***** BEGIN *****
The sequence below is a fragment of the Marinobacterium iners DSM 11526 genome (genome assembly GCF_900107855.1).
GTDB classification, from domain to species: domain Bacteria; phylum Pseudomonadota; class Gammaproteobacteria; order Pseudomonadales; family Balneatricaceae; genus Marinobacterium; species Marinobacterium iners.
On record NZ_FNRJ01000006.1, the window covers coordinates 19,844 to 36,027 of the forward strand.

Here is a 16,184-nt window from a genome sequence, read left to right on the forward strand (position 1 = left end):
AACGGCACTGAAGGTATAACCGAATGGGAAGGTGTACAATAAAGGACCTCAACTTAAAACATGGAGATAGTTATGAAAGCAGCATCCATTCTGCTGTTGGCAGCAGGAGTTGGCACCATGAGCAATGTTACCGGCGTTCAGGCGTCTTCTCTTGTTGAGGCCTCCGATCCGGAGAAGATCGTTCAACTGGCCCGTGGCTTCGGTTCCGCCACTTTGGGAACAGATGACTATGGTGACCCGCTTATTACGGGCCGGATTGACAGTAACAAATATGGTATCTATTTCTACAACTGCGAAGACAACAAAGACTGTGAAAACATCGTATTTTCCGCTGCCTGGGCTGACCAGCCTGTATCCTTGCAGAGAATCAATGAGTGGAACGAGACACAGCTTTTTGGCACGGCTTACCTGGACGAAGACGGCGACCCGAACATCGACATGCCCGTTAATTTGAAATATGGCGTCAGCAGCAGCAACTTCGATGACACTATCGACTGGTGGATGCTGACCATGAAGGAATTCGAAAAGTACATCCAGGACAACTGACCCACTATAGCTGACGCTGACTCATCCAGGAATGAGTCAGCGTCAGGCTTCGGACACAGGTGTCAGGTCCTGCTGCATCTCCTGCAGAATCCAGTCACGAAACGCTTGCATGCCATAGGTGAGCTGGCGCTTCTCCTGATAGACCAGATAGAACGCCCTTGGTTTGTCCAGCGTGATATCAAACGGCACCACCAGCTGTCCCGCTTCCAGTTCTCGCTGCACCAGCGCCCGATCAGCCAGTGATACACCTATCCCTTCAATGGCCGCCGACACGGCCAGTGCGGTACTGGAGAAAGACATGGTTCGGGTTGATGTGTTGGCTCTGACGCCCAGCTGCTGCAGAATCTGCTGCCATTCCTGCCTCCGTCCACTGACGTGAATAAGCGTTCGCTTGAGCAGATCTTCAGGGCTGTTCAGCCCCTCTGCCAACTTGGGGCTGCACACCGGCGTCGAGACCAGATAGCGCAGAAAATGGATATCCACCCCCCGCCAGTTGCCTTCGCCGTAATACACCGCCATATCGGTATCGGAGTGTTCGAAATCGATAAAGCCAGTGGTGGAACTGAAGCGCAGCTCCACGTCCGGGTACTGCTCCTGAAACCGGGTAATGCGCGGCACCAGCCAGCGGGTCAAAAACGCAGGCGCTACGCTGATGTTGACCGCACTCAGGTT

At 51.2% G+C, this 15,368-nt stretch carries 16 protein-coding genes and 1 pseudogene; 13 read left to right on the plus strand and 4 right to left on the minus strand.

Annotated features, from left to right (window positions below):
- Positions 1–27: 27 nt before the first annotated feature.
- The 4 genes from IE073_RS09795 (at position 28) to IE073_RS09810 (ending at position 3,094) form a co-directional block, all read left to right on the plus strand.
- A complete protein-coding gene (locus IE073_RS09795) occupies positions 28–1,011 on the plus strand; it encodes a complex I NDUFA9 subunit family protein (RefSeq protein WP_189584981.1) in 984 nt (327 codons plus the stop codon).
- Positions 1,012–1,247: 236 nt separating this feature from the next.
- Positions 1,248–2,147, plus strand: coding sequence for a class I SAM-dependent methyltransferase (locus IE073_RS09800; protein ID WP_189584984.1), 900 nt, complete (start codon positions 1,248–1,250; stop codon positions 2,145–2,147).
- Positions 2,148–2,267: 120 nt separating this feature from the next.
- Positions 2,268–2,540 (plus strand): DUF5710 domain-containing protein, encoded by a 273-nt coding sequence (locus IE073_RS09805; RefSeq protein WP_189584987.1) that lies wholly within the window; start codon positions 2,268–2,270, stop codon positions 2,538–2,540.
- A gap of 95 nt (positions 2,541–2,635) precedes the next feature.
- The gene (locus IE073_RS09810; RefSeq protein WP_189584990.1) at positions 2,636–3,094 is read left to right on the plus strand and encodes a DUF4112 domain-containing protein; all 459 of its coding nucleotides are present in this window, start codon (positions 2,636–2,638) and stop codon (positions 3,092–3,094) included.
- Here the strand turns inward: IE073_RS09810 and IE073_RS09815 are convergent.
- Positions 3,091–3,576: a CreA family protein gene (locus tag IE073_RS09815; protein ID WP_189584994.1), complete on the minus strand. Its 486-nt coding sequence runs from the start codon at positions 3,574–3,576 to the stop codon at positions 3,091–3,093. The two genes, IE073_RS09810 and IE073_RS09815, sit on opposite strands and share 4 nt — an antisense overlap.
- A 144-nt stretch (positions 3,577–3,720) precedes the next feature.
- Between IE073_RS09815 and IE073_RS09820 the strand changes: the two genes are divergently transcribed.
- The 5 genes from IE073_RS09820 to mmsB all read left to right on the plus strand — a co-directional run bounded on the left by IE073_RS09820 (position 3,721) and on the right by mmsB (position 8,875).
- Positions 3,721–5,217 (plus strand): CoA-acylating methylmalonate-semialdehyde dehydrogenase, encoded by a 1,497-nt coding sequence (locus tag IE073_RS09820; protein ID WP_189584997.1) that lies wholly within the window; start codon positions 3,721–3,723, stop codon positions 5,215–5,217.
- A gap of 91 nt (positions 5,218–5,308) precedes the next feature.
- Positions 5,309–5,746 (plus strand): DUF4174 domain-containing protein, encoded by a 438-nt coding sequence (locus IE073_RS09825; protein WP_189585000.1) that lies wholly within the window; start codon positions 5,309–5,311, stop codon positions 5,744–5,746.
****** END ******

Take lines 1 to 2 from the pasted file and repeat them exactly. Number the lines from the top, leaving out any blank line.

The sequence below is a fragment of the Marinobacterium iners DSM 11526 genome (genome assembly GCF_900107855.1).
GTDB classification, from domain to species: domain Bacteria; phylum Pseudomonadota; class Gammaproteobacteria; order Pseudomonadales; family Balneatricaceae; genus Marinobacterium; species Marinobacterium iners.